Before becoming an astronaut, Hadfield enjoyed a successful career in the Royal Canadian Air Force and as a pilot in general. He was the first Canadian to intercept a Soviet Tu-95 long range bomber over the arctic while flying intercept missions for NORAD and flew over 70 different aircaft over his career.
1996: Order of Ontario
2001: Vanier Award
2002: NASA Exceptional Service Medal
2003: Queen’s Jubilee Medal
|#GoodMorningEarth: Chris Hadfield||Synopsis and Bibliography|
Richard Dawkins is a British evolutionary biologist and author born in Nairobi, Kenya. His scientific career revolves mostly around genes and the theory of evolution. He first came to prominence 1976 by popularizing the gene-centered view of evolution and coining the term meme in his book The Selfish Gene. He followed that up in 1982 with the introduction of a theory that certain elements of the gene can spread into the body’s environment and even other living bodies – this was the subject of The Extended Phenotype.
Throughout his career Dawkins has attracted a great deal of attention by advocating atheism and criticizing the theory of creationism. Read More→
|Born: November 9, 1934 in Brooklyn, New York, USA
Died: December 20, 1996 in Seattle, Washington, USA
|Fields: Astronomy, Scientific Communication
Carl Sagan was an American astronomer, astrophysicist, cosmologist and science communicator. He was born in 1934 in Brooklyn, New York to Rachel Molly Gruber and Samuel Sagan, an immigrant garment worker from Russia, modern day Ukraine. He spent most of his career as an astronomy professor and Planetary Studies laboratory director at Cornell University (Ithaca, New York), but he is best known for popularizing science. He did this through a number of well-received books and TV shows, such as the award winning 1980 television show Cosmos: A Personal Voyage, which Sagan co-wrote and narrated. His goal was to get people to understand the cosmos better. In all his works, he tried to emphasize the worthiness of the human race, while highlighting the insignificance of Earth compared to the universe. Sagan justified his passion for scientific communication with a number of reasons. The first was that engaging the public would result in more scientific funding and public support. The other was the pure experience of conveying one’s excitement about the universe.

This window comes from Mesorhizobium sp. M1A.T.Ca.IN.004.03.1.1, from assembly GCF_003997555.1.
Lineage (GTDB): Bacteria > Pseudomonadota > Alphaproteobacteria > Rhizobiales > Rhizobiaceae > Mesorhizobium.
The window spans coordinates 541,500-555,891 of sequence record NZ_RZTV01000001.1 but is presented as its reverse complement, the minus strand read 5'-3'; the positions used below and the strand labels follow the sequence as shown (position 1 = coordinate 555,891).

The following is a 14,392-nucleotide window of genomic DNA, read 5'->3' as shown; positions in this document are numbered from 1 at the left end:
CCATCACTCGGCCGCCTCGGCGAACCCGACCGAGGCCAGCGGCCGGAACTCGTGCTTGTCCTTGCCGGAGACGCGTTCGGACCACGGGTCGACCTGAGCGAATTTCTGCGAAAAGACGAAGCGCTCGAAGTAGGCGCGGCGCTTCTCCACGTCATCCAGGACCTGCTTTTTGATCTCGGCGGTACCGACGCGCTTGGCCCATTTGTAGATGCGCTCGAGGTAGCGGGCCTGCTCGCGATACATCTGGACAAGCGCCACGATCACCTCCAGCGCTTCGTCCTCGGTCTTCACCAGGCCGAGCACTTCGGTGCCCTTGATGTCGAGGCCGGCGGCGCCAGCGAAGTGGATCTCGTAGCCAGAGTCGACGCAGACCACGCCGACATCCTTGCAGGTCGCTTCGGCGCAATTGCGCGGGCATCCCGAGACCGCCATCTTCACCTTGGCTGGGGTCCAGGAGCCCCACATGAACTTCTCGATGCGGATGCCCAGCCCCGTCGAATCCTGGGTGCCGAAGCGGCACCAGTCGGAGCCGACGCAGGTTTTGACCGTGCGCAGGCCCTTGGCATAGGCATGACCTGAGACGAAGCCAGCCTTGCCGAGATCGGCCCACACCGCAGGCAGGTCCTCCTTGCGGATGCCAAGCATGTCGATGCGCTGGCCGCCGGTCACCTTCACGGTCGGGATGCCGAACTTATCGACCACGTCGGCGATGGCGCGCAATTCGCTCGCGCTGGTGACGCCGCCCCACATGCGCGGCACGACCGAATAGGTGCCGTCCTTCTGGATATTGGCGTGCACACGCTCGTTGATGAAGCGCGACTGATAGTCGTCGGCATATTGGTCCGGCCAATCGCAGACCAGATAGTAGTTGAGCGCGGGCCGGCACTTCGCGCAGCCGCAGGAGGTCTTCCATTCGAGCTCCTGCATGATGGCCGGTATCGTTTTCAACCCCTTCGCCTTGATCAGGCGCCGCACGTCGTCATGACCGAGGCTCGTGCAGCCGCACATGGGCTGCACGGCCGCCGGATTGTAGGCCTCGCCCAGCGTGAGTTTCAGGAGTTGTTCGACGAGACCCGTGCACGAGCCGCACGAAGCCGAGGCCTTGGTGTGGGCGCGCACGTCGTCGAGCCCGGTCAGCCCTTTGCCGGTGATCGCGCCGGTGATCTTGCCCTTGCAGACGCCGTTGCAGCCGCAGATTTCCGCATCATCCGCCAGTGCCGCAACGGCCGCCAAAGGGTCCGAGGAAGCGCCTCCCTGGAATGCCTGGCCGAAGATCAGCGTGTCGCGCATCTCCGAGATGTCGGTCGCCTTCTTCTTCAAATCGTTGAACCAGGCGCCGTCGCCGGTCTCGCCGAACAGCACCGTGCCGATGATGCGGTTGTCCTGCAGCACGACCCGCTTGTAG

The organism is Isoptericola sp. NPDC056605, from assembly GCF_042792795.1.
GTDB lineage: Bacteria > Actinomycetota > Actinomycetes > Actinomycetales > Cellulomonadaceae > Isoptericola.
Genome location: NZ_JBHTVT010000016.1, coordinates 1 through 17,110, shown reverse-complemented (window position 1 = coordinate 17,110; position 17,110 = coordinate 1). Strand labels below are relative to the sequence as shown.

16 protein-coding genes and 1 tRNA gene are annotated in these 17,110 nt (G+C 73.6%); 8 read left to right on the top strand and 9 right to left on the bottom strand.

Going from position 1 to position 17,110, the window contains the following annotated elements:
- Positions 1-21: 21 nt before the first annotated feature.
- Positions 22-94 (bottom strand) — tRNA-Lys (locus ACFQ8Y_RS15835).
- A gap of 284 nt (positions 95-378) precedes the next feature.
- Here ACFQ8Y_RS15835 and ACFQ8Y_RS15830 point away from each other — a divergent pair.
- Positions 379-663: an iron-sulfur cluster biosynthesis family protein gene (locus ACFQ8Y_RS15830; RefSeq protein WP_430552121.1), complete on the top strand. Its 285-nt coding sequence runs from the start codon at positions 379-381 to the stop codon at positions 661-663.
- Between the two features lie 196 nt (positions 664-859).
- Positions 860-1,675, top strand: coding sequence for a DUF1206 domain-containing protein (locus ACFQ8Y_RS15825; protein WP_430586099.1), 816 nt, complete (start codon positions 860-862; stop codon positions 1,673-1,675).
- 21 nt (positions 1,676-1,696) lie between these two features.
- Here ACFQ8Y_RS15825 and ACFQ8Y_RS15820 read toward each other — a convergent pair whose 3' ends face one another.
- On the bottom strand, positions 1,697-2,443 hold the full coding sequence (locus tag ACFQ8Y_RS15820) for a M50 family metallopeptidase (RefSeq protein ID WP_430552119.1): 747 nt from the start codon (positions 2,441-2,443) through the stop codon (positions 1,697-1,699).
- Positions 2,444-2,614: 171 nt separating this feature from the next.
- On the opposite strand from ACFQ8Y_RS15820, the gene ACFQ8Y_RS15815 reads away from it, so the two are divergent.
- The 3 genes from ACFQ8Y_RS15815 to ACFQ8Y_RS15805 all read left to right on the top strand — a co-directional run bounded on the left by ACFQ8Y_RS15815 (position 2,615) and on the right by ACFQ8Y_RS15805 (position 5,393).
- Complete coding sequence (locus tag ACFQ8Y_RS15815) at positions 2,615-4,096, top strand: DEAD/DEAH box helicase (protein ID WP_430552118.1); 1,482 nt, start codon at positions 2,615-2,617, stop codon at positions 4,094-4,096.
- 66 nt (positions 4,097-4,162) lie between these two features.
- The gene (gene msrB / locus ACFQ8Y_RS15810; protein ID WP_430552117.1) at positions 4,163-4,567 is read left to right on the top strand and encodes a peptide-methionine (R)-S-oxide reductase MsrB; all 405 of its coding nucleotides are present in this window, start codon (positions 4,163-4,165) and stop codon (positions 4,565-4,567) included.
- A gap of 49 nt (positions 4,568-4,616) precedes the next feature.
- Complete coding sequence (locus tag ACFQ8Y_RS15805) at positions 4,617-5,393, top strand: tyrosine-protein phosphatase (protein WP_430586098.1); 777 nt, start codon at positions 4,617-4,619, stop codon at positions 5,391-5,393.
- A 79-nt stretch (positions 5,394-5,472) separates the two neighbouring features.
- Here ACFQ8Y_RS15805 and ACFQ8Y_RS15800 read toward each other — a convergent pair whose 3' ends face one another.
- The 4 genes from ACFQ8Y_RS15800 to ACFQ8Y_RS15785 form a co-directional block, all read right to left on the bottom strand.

Neil deGrasse Tyson in as American astrophysicist, who also hosted Nova ScienceNow, an educational science show, on PBS from 2006 to 2011.
Tyson was born in Manhattan, New York to gerontologist Sunchita Feliciano Tyson and sociologist Cyril deGrasse Tyson, but was raised in the Bronx. After a visit to the Hayden Planetarium (where he is now the director) at the age of 9, he became obsessed with astronomy and later in his life (1972 – 1976) attended the Bronx High School of Science with emphasis on astrophysics. Read More→